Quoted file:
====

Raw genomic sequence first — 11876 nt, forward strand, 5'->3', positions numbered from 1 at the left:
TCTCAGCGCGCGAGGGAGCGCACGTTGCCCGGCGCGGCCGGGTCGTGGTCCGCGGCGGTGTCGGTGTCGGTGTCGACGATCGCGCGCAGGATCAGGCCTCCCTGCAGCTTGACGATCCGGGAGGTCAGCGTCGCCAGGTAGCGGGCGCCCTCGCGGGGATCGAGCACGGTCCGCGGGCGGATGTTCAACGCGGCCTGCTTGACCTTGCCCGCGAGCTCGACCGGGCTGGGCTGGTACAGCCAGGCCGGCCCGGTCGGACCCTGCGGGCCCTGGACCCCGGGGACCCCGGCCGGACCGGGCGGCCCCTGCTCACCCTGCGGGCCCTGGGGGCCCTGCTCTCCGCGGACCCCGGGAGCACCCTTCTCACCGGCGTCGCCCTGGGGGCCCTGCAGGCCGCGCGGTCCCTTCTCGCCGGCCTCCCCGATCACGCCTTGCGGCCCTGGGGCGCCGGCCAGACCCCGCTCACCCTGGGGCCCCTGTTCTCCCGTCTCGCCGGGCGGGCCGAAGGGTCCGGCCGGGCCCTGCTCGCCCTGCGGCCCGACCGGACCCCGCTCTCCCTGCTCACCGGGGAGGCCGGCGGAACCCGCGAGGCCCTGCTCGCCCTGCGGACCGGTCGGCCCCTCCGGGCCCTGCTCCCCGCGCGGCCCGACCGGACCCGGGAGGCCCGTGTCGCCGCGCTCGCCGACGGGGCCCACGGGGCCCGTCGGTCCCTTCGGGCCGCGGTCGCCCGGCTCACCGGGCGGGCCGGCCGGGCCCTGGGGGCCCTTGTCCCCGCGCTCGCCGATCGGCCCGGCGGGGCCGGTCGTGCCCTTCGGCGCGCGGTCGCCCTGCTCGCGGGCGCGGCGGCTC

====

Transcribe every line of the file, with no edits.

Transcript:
Raw genomic sequence first — 11876 nt, forward strand, 5'->3', positions numbered from 1 at the left:
TCTCAGCGCGCGAGGGAGCGCACGTTGCCCGGCGCGGCCGGGTCGTGGTCCGCGGCGGTGTCGGTGTCGGTGTCGACGATCGCGCGCAGGATCAGGCCTCCCTGCAGCTTGACGATCCGGGAGGTCAGCGTCGCCAGGTAGCGGGCGCCCTCGCGGGGATCGAGCACGGTCCGCGGGCGGATGTTCAACGCGGCCTGCTTGACCTTGCCCGCGAGCTCGACCGGGCTGGGCTGGTACAGCCAGGCCGGCCCGGTCGGACCCTGCGGGCCCTGGACCCCGGGGACCCCGGCCGGACCGGGCGGCCCCTGCTCACCCTGCGGGCCCTGGGGGCCCTGCTCTCCGCGGACCCCGGGAGCACCCTTCTCACCGGCGTCGCCCTGGGGGCCCTGCAGGCCGCGCGGTCCCTTCTCGCCGGCCTCCCCGATCACGCCTTGCGGCCCTGGGGCGCCGGCCAGACCCCGCTCACCCTGGGGCCCCTGTTCTCCCGTCTCGCCGGGCGGGCCGAAGGGTCCGGCCGGGCCCTGCTCGCCCTGCGGCCCGACCGGACCCCGCTCTCCCTGCTCACCGGGGAGGCCGGCGGAACCCGCGAGGCCCTGCTCGCCCTGCGGACCGGTCGGCCCCTCCGGGCCCTGCTCCCCGCGCGGCCCGACCGGACCCGGGAGGCCCGTGTCGCCGCGCTCGCCGACGGGGCCCACGGGGCCCGTCGGTCCCTTCGGGCCGCGGTCGCCCGGCTCACCGGGCGGGCCGGCCGGGCCCTGGGGGCCCTTGTCCCCGCGCTCGCCGATCGGCCCGGCGGGGCCGGTCGTGCCCTTCGGCGCGCGGTCGCCCTGCTCGCGGGCGCGGCGGCTC